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Let f: $\Bbb R^2 \rightarrow \Bbb R$ be a smooth function such that $f(x, y) = 0$ for all $(x, y)$ outside the unit disk, i.e., for all $(x, y)$ with $x^2 + y^2 \geqq 1.$ Consider the surface $S$ in $\Bbb R^3$ given by the graph of $f$ over the disk $x^2 + y^2 \leqq 2.$ What can you say about the integral of the Gaussian curvature over S? Prove.

I assume Gauss-Bonnet is what I'd need to use here but I'm having trouble getting there with the information given - meaning I'm unsure of how to derive the values necessary for Gauss-Bonnet.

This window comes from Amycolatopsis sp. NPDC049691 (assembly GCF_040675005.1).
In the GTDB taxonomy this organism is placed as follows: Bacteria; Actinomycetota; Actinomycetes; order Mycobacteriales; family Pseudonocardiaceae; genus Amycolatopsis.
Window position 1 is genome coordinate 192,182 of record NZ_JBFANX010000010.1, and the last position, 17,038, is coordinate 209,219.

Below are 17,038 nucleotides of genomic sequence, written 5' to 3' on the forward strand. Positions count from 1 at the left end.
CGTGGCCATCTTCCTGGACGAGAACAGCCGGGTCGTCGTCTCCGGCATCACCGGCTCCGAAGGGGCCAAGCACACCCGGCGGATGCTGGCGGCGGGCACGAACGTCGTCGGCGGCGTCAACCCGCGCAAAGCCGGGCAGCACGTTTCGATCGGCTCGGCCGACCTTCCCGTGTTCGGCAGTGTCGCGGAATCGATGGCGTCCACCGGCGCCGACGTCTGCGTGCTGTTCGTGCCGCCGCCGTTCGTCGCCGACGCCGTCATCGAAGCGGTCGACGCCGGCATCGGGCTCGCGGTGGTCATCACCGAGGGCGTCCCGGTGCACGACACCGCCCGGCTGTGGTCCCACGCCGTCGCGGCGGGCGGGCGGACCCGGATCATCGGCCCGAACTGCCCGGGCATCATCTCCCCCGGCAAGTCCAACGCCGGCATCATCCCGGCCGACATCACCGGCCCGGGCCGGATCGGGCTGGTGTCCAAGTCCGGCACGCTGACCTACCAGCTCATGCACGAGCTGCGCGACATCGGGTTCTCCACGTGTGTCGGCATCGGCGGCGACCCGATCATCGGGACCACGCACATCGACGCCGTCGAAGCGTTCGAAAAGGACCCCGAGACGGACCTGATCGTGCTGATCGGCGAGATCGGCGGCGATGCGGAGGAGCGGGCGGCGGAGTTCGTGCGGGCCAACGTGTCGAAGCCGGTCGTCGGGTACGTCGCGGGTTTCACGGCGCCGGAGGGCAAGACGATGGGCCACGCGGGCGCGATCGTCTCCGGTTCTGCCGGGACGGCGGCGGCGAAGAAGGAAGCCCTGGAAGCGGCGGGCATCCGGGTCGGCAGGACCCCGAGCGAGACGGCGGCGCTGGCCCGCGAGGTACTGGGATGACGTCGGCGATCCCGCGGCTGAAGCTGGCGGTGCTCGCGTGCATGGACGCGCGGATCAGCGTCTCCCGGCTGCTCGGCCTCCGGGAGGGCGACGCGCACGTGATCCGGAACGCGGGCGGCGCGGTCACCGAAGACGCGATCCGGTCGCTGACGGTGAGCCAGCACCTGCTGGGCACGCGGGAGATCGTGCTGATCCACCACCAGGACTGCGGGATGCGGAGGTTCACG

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By the local Gauss-Bonnet theorem, $$ \int_{S} K \, \mathrm dA = 2\pi -\int_\gamma k_g \, \mathrm ds, $$ where $\gamma$ is the positively oriented circle $x^2+y^2=2$. Since $f(x,y)=0$ for $x^2+y^2\geq 1$, it follows that $S$ is planar everywhere except in the unit circle. In particular, the geodesic curvature of $\gamma$ can be easily computed by taking e.g. $(0,0,1)$ as the unit normal along $\gamma$, and parametrizing $\gamma$ accordingly.

Can you proceed?

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  • $\begingroup$ I suppose you'd parametrize with cos, sin, and then just compute the integral once you've computed geodesic curvature? $\endgroup$ – jman63 Dec 7 '18 at 0:52
  • $\begingroup$ Yes! You could even compute the integral without parametrizing, but I usually mess up the signs if I do that. $\endgroup$ – MSobak Dec 7 '18 at 7:20

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